Regents Ganahl, Kroll discuss priorities with Staff Council

Council’s 2017-18 leadership posts also announced

Regent Jack Kroll, D-Denver
Regent Jack Kroll, D-Denver

University of Colorado regents Jack Kroll and Heidi Ganahl were guests of the University of Colorado Staff Council during its regular meeting May 18 in Boulder.

After hearing about the council’s projects, including research on paid parental leave and a staff survey measuring satisfaction with work and university benefits, the regents discussed their own priorities.

Kroll said he is concerned about wage compression at the university, which he calls “significant” for the lowest-paid staff members. He hopes to address the disparity in the upcoming year and wants to set aside money in the budget to address the issue.

Another significant issue, Kroll said, is affordable housing for faculty and staff in Boulder.

“At the end of the day, I believe we are community first and university second,” he said, adding that one way to potentially provide some relief would be to include affordable housing at the CU Boulder South development site.

In addition, he said that society has effectively elected to “disincentivize women to stay in the workforce when they become mothers” and that it is up to his generation to fix the problem.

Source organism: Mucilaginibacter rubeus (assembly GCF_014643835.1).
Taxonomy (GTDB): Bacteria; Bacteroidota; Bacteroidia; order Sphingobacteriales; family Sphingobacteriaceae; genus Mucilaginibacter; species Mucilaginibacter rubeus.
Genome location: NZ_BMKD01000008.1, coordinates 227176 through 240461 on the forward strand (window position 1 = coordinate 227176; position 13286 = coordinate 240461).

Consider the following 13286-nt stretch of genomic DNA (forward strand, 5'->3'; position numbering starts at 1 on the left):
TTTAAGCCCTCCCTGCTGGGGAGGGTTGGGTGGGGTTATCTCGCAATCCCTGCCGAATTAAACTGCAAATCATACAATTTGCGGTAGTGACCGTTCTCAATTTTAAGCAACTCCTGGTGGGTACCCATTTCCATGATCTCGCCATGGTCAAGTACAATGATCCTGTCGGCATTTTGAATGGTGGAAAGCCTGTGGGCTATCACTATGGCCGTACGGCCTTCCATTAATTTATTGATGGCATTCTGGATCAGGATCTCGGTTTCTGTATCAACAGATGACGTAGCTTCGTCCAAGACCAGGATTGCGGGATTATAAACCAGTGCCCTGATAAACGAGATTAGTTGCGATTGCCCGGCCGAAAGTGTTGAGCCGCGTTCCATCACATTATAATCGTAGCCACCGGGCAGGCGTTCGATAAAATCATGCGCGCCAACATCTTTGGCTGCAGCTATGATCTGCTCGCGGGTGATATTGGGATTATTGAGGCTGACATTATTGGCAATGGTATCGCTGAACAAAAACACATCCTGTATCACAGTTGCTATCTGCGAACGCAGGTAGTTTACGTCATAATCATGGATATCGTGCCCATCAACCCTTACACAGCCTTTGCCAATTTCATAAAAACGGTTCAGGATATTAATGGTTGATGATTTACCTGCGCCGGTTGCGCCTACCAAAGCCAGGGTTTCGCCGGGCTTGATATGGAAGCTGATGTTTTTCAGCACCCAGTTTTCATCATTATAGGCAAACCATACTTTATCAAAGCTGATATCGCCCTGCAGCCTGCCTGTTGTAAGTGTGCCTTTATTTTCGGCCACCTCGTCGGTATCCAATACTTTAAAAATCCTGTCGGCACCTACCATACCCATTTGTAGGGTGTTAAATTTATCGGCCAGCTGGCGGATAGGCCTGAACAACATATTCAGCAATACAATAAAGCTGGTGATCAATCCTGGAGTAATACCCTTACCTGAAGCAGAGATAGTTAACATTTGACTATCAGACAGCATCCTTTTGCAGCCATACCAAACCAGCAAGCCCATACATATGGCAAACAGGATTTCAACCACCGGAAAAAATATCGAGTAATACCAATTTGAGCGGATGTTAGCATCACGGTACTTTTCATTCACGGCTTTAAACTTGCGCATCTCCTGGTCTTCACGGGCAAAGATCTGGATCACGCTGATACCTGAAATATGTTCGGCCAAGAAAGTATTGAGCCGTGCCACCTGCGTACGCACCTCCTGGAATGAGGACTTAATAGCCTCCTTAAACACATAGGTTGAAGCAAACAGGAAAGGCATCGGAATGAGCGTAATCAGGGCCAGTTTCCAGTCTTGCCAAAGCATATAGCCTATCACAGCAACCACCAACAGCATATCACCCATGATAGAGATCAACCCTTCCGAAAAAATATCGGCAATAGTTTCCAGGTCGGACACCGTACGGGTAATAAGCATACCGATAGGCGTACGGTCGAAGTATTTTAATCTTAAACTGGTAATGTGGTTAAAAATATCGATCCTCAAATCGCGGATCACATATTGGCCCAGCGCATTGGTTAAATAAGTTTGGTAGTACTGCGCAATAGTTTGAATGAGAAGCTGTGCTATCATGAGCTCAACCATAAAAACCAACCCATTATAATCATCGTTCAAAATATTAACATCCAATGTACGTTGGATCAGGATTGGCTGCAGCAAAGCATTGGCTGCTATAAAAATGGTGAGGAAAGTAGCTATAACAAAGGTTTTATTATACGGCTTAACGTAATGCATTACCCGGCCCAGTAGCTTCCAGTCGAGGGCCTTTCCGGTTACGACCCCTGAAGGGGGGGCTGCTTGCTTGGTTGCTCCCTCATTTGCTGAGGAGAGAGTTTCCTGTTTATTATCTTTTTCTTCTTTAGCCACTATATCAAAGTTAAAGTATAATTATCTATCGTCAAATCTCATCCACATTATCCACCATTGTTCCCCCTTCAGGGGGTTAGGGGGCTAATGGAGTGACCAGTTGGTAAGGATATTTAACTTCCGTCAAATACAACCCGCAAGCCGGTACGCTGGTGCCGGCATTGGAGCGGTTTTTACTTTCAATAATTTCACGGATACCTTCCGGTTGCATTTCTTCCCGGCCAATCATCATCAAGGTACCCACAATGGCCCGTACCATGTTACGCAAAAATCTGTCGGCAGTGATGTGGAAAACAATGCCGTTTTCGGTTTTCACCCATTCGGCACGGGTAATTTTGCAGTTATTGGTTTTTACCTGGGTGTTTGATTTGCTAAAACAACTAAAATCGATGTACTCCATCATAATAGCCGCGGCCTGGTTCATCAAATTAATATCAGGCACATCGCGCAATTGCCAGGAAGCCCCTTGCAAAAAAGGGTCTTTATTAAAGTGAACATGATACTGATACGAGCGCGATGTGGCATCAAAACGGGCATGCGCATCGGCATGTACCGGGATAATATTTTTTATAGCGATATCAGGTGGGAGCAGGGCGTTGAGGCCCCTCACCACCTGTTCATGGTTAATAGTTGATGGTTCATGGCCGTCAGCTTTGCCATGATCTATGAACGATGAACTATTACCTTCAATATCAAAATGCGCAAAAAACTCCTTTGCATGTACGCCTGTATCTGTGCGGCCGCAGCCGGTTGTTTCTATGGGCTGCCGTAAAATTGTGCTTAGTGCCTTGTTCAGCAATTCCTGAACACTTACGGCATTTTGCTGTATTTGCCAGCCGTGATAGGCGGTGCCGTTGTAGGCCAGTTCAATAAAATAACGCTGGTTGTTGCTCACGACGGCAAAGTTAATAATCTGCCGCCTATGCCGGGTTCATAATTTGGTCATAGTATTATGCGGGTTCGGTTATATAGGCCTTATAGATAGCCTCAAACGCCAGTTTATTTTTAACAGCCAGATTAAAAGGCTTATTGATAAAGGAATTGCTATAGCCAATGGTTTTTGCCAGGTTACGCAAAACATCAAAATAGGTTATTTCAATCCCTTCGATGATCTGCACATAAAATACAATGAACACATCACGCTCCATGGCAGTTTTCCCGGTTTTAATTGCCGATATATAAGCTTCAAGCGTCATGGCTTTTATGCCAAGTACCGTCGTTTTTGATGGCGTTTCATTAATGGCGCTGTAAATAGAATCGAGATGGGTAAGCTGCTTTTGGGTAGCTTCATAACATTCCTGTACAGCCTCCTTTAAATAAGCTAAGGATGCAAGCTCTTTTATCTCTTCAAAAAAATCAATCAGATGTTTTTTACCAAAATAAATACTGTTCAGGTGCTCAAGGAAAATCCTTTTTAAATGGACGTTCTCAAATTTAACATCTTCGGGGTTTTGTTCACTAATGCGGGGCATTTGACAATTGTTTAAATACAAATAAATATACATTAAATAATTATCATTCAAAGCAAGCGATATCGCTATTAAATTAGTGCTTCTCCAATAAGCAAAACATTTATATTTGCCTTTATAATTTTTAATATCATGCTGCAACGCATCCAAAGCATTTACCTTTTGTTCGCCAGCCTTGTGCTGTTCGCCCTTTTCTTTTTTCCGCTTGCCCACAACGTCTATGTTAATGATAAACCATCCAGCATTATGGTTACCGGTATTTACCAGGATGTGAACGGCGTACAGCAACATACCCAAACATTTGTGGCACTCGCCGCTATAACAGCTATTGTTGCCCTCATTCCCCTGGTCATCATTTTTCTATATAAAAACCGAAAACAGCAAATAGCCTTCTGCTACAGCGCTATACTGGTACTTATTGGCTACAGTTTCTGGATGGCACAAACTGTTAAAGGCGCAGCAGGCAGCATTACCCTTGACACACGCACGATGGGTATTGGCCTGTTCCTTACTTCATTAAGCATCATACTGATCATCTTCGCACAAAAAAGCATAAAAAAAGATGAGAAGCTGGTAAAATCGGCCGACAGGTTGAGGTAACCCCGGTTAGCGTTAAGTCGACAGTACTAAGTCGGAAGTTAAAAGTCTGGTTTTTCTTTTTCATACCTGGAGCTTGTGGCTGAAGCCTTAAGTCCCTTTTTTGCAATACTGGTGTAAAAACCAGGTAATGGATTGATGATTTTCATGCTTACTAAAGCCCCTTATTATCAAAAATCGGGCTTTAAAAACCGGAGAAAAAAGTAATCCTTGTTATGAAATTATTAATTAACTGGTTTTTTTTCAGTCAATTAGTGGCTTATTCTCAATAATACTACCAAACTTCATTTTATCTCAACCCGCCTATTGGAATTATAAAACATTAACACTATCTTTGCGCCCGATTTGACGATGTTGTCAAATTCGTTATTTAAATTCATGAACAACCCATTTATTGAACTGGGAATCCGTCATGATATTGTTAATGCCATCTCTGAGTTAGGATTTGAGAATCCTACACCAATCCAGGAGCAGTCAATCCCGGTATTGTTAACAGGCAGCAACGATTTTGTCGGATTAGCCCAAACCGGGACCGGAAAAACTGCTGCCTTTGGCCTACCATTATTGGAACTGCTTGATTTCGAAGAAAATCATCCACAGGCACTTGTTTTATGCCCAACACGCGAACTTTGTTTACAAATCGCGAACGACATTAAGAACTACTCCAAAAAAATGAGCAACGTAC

“As the third-largest employer in Colorado, I think we can make a significant impact if we move” on these and other issues to create an advantage, especially when it comes to employee retention and providing a roadmap for other businesses and institutions.

Regent Heidi Ganahl, R-Superior
Regent Heidi Ganahl, R-Superior

Ganahl encouraged staff council members to see the Board of Regents as a resource.

“It is extremely important that you feel comfortable talking to us,” she said. “(We) can’t fix things that (we) don’t know are broken. The more information you can bring to us with solutions, the better able we are to figure it out. Let us know if there are issues you aren’t getting much traction on. We’re here to help and to represent everyone.”

One of her passions is to ensure diversity among faculty and staff, Ganahl said. She’s also working with student government leaders on campus on the issues of sexual assault and binge drinking.

Also during the meeting:

  • New university staff council officers for the 2017-18 academic year were announced. As of July 1, Nancy Moore will chair the council. Also moving into council positions on that date are Anne Melzer, vice chair; Nick Lockwood, treasurer; and Gaylynne von der Nuell, secretary.
  • The parental leave committee reported that members continue to gather information and data about leave use at the university, state and national levels in order to provide a robust picture of how many people use leaves.
  • Council members heard updates on the tuition benefit pilot program, including ways to better communicate the benefit to all employees and make the benefit easier to use.
  • Members received an update on the working survey. Summaries, including respondent comments, will be drafted by early June. The report will then be released to university administration and the public.
  • Council discussed an August retreat where members will set next year’s agenda and priorities.
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